AI can overcome human weaknesses

Many of the advantages of artificial intelligence are known, understood, and promoted. Its limitations are also known. But there are other notable features that deserve our attention, albeit not often mentioned.

Advantages AI applications can perform incredibly complex tasks with ease. They can customize recommendations for the next song you might enjoy or choose millions of X-rays for the song that indicates a problem. Furthermore, they can accomplish such tasks at levels of scale and precision that human experts cannot match. The monotonous – but important – jobs can be dispatched flawlessly and without complaint.

determinants – At the same time, many articles have been written about Humans with abilities that artificial intelligence lacks. These articles often argue that humans and AI must work together, with AI augmenting the capabilities of more expanded humans. We can imagine, anticipate, feel, and judge changing situations. Since a broader scope of AI is not yet affordable, current AI models — which are excellent at narrow tasks — still benefit from human guidance.


Other than the obvious, AI has advantages that directly correspond to human weaknesses. Unlike us, he understands possibilities, does not introduce bias, is painfully consistent and avoids unnecessary risks.

Probability vs Outcomes Humans understand outcomes but are generally poor in processing probabilities. Monty Hall’s Let’s Make a Deal is an example where humans show a lack of understanding possibilities and updating premise. In this game, there are three doors: one has a car and the other two have goats. The contestant chooses a door at random, and Monty chooses to open any of the other doors that show goats. Monty then offers the rider a chance to switch to the other closed door. Should they? It turns out that by opening the door Monty has given the racer additional information, and the racer would win the car two-thirds of the time if they always switched. We humans tend to get this type of question wrong, but AI can answer it perfectly.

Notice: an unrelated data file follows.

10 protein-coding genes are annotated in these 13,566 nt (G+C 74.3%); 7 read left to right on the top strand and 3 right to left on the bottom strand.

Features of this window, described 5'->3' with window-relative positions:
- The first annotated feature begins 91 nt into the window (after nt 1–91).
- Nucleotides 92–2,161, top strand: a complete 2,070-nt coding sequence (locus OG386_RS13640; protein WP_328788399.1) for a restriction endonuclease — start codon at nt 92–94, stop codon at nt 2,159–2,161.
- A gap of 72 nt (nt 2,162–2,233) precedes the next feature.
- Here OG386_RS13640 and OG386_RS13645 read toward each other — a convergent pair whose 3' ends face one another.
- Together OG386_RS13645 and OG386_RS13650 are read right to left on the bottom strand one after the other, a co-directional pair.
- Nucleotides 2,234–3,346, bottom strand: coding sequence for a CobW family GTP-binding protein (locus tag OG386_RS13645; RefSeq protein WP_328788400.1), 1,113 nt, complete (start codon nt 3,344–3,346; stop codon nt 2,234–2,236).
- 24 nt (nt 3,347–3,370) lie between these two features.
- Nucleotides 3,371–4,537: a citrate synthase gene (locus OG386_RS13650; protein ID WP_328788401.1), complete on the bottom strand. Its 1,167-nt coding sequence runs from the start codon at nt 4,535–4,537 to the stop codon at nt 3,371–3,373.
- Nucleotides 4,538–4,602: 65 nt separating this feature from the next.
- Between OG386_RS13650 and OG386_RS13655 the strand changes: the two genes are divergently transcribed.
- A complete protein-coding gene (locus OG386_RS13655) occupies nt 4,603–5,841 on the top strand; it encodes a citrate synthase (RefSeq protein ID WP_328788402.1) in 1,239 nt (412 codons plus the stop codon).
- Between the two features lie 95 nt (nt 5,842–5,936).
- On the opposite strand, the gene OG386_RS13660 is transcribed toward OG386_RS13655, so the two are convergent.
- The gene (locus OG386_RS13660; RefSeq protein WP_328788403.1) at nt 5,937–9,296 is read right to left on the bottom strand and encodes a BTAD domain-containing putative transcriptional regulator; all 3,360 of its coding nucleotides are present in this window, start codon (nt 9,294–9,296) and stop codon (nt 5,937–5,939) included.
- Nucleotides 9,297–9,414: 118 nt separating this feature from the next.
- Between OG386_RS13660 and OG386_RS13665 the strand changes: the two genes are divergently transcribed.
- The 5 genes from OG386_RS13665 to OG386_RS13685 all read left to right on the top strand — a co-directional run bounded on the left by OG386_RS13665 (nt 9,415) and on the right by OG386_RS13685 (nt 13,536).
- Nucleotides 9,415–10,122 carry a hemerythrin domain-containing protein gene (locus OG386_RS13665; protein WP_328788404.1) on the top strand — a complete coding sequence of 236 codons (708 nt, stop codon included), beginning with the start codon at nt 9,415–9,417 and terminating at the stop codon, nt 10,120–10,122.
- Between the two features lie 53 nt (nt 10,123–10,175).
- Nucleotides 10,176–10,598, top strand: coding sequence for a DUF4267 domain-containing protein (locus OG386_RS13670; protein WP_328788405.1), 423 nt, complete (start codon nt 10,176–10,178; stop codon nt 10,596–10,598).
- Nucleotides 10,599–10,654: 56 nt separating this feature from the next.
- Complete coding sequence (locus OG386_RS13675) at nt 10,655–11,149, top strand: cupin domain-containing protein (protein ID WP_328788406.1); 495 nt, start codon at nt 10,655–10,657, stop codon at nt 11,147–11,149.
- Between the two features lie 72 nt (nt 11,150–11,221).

prejudice Humans have many prejudices, whether we call it “gut instinct” or any other name. Confirmation bias is perhaps the most common: we search for and interpret information that supports a preconceived assumption or theory. Two people can watch the same news program and draw different conclusions about the day’s events. In contrast, the bias is only shown in AI by the data we provide to learn. AI bias is limited to a limited data set rather than the ever-changing complexity of human experiences, memories, beliefs, and fears. In this sense, AI bias is arguably more detachable and solvable than human bias.


consistency – Consistent AI, very painful. Unless we tell her otherwise, she will do what we constantly ask. The only constant characteristic of humans is that we are not consistent – in exercise, in diet, the ways we go to work, etc. Moreover, humans find ways to justify our contradictions. It is not incomprehensible that the same profile of a patient presenting with the same symptoms for the same doctor may receive different diagnoses at different times. AI ensures procedural consistency and outcomes provided the core population does not have a significant skew.

risk Artificial intelligence will not take risks, but humans will. Of course, this is the reason why we want to augment the human intelligence of artificial intelligence. The power of human ingenuity is to take risks and bet on it. For example, betting on electric cars when there is no algorithm indicating to do so. But sometimes this danger manifests itself in disordered momentumLike the space shuttle Challenger disaster that killed its crew. Although one engineer urged a launch delay, citing safety concerns caused by a design flaw in the O-ring seals, the shuttle boarded as scheduled and exploded about a minute after takeoff. In her analysis of that fatal disaster in 1986, sociologist Diane Vaughan coined the term “skew normalization“To describe teams that have become insensitive to improper practices. The AI ​​would have objectively evaluated and decided that the launch should have been delayed.

So, yes, AI can not only imagine, anticipate, feel and judge, but AI also understands possibilities, does not introduce new biases, is persistent, and avoids undue risks. The fact that we can feel, and judge, may not always work in our best interest.